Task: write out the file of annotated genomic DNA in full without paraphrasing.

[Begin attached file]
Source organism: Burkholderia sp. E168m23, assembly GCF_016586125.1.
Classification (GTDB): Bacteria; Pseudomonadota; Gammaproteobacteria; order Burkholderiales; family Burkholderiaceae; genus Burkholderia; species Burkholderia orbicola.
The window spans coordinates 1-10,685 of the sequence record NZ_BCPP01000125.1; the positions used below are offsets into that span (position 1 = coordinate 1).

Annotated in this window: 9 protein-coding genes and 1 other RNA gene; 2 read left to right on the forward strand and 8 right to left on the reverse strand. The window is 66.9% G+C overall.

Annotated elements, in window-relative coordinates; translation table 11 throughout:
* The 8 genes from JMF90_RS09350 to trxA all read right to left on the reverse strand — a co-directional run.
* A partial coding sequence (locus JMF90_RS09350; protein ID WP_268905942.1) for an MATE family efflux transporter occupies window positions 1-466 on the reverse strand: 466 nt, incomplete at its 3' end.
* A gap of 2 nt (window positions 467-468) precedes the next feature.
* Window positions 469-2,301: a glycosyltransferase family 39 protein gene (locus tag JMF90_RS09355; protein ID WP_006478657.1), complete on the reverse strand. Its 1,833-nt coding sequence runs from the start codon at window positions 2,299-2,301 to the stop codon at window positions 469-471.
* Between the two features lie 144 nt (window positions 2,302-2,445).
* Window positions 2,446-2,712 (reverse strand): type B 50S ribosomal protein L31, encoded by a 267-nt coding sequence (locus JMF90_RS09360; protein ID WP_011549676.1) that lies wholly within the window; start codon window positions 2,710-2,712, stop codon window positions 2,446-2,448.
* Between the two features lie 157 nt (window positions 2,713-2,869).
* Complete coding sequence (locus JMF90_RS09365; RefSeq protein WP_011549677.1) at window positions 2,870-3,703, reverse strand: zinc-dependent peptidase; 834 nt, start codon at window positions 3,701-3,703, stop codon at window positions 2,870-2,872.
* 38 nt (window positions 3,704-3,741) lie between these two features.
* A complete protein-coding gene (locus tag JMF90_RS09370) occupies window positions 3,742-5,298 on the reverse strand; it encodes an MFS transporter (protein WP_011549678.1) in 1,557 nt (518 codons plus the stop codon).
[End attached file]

Source organism: Burkholderia sp. E168m23, assembly GCF_016586125.1.
Classification (GTDB): Bacteria; Pseudomonadota; Gammaproteobacteria; order Burkholderiales; family Burkholderiaceae; genus Burkholderia; species Burkholderia orbicola.
The window spans coordinates 1-10,685 of the sequence record NZ_BCPP01000125.1; the positions used below are offsets into that span (position 1 = coordinate 1).

Annotated in this window: 9 protein-coding genes and 1 other RNA gene; 2 read left to right on the forward strand and 8 right to left on the reverse strand. The window is 66.9% G+C overall.

Annotated elements, in window-relative coordinates; translation table 11 throughout:
* The 8 genes from JMF90_RS09350 to trxA all read right to left on the reverse strand — a co-directional run.
* A partial coding sequence (locus JMF90_RS09350; protein ID WP_268905942.1) for an MATE family efflux transporter occupies window positions 1-466 on the reverse strand: 466 nt, incomplete at its 3' end.
* A gap of 2 nt (window positions 467-468) precedes the next feature.
* Window positions 469-2,301: a glycosyltransferase family 39 protein gene (locus tag JMF90_RS09355; protein ID WP_006478657.1), complete on the reverse strand. Its 1,833-nt coding sequence runs from the start codon at window positions 2,299-2,301 to the stop codon at window positions 469-471.
* Between the two features lie 144 nt (window positions 2,302-2,445).
* Window positions 2,446-2,712 (reverse strand): type B 50S ribosomal protein L31, encoded by a 267-nt coding sequence (locus JMF90_RS09360; protein ID WP_011549676.1) that lies wholly within the window; start codon window positions 2,710-2,712, stop codon window positions 2,446-2,448.
* Between the two features lie 157 nt (window positions 2,713-2,869).
* Complete coding sequence (locus JMF90_RS09365; RefSeq protein WP_011549677.1) at window positions 2,870-3,703, reverse strand: zinc-dependent peptidase; 834 nt, start codon at window positions 3,701-3,703, stop codon at window positions 2,870-2,872.
* 38 nt (window positions 3,704-3,741) lie between these two features.
* A complete protein-coding gene (locus tag JMF90_RS09370) occupies window positions 3,742-5,298 on the reverse strand; it encodes an MFS transporter (protein WP_011549678.1) in 1,557 nt (518 codons plus the stop codon).